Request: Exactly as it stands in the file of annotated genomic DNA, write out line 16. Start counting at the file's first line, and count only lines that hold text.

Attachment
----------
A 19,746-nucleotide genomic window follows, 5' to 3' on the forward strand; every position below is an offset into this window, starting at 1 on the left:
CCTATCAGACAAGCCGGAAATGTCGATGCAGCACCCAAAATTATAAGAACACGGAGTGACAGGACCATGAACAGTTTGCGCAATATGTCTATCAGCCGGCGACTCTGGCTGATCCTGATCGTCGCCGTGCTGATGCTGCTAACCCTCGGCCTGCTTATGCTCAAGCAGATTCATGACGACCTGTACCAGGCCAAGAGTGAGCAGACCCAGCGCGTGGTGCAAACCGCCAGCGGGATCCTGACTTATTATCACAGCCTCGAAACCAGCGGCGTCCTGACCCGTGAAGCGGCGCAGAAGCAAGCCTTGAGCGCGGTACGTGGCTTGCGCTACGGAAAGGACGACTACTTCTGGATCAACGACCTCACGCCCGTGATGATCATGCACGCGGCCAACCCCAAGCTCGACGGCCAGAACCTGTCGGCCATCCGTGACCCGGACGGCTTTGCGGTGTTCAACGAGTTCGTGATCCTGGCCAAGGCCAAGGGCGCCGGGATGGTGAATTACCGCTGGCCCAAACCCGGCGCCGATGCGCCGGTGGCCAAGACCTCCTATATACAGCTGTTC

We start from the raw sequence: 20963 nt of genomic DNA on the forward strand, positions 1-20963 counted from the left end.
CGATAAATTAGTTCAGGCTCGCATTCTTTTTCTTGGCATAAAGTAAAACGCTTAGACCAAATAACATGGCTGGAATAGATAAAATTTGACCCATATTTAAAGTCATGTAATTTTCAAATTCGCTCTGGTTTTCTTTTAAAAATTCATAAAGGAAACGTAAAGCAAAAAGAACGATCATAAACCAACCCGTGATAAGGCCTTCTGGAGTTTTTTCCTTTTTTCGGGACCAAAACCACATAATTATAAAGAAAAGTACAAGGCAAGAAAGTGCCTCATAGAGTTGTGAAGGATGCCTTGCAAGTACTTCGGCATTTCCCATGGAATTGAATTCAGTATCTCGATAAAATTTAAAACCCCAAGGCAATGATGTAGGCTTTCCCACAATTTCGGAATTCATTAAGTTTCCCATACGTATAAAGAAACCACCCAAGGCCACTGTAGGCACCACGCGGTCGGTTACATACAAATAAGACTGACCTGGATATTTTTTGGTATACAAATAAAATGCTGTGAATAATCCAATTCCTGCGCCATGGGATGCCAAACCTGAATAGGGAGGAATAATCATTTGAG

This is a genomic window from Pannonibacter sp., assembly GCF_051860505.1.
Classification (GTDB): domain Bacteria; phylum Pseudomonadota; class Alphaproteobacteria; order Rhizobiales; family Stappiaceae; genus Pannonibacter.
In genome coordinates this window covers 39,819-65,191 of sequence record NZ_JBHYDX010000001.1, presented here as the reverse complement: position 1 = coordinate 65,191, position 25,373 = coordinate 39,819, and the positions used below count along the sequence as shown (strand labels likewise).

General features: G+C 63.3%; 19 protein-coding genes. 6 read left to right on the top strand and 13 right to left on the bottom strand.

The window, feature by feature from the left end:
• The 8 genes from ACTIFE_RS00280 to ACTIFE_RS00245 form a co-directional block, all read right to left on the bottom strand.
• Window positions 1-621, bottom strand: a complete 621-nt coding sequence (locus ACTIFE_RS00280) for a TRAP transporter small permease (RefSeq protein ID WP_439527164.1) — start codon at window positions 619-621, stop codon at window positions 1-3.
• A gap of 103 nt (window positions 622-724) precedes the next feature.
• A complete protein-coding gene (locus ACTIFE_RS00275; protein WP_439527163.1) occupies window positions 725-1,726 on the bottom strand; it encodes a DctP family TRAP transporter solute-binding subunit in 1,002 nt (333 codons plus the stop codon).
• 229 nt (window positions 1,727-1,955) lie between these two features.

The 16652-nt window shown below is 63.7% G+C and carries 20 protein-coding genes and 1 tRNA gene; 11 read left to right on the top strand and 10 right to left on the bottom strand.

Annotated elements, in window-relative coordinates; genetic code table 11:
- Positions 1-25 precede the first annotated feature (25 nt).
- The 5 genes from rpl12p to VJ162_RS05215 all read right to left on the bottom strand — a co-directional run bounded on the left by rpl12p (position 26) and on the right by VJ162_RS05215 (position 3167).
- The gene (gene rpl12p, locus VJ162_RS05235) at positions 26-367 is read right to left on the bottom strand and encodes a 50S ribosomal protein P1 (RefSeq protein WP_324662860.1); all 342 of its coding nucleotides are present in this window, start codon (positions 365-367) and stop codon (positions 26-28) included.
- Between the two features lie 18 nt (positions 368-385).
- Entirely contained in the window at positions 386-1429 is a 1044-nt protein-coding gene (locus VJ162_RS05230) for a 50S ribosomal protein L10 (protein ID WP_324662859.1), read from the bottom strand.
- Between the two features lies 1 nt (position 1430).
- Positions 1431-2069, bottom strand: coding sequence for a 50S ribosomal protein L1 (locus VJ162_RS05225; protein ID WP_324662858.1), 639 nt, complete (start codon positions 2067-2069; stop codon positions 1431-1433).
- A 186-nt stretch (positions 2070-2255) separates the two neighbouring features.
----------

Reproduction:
Annotated elements, in window-relative coordinates; genetic code table 11: